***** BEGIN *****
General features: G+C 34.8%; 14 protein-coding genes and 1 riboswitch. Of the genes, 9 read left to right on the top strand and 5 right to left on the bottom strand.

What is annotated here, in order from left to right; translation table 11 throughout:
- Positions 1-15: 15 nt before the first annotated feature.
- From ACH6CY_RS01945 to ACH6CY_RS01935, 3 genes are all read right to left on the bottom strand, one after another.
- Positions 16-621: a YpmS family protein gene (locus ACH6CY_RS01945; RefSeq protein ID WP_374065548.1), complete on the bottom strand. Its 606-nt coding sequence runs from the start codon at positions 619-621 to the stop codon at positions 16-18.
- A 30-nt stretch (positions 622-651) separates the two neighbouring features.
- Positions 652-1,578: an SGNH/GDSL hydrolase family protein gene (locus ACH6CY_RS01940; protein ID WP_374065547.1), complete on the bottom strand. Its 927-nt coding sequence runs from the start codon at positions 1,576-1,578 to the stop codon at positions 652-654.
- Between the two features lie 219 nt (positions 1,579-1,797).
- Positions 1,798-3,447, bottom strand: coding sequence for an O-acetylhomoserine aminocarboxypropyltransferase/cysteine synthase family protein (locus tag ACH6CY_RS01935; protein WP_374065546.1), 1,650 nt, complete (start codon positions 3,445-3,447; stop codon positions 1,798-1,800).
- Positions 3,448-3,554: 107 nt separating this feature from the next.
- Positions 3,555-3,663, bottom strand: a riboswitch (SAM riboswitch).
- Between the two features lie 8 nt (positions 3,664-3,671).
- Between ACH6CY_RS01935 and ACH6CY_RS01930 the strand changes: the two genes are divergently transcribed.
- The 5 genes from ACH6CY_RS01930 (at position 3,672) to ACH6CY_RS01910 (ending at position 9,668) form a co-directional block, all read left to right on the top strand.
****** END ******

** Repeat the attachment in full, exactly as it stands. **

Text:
General features: G+C 34.8%; 14 protein-coding genes and 1 riboswitch. Of the genes, 9 read left to right on the top strand and 5 right to left on the bottom strand.

What is annotated here, in order from left to right; translation table 11 throughout:
- Positions 1-15: 15 nt before the first annotated feature.
- From ACH6CY_RS01945 to ACH6CY_RS01935, 3 genes are all read right to left on the bottom strand, one after another.
- Positions 16-621: a YpmS family protein gene (locus ACH6CY_RS01945; RefSeq protein ID WP_374065548.1), complete on the bottom strand. Its 606-nt coding sequence runs from the start codon at positions 619-621 to the stop codon at positions 16-18.
- A 30-nt stretch (positions 622-651) separates the two neighbouring features.
- Positions 652-1,578: an SGNH/GDSL hydrolase family protein gene (locus ACH6CY_RS01940; protein ID WP_374065547.1), complete on the bottom strand. Its 927-nt coding sequence runs from the start codon at positions 1,576-1,578 to the stop codon at positions 652-654.
- Between the two features lie 219 nt (positions 1,579-1,797).
- Positions 1,798-3,447, bottom strand: coding sequence for an O-acetylhomoserine aminocarboxypropyltransferase/cysteine synthase family protein (locus tag ACH6CY_RS01935; protein WP_374065546.1), 1,650 nt, complete (start codon positions 3,445-3,447; stop codon positions 1,798-1,800).
- Positions 3,448-3,554: 107 nt separating this feature from the next.
- Positions 3,555-3,663, bottom strand: a riboswitch (SAM riboswitch).
- Between the two features lie 8 nt (positions 3,664-3,671).
- Between ACH6CY_RS01935 and ACH6CY_RS01930 the strand changes: the two genes are divergently transcribed.
- The 5 genes from ACH6CY_RS01930 (at position 3,672) to ACH6CY_RS01910 (ending at position 9,668) form a co-directional block, all read left to right on the top strand.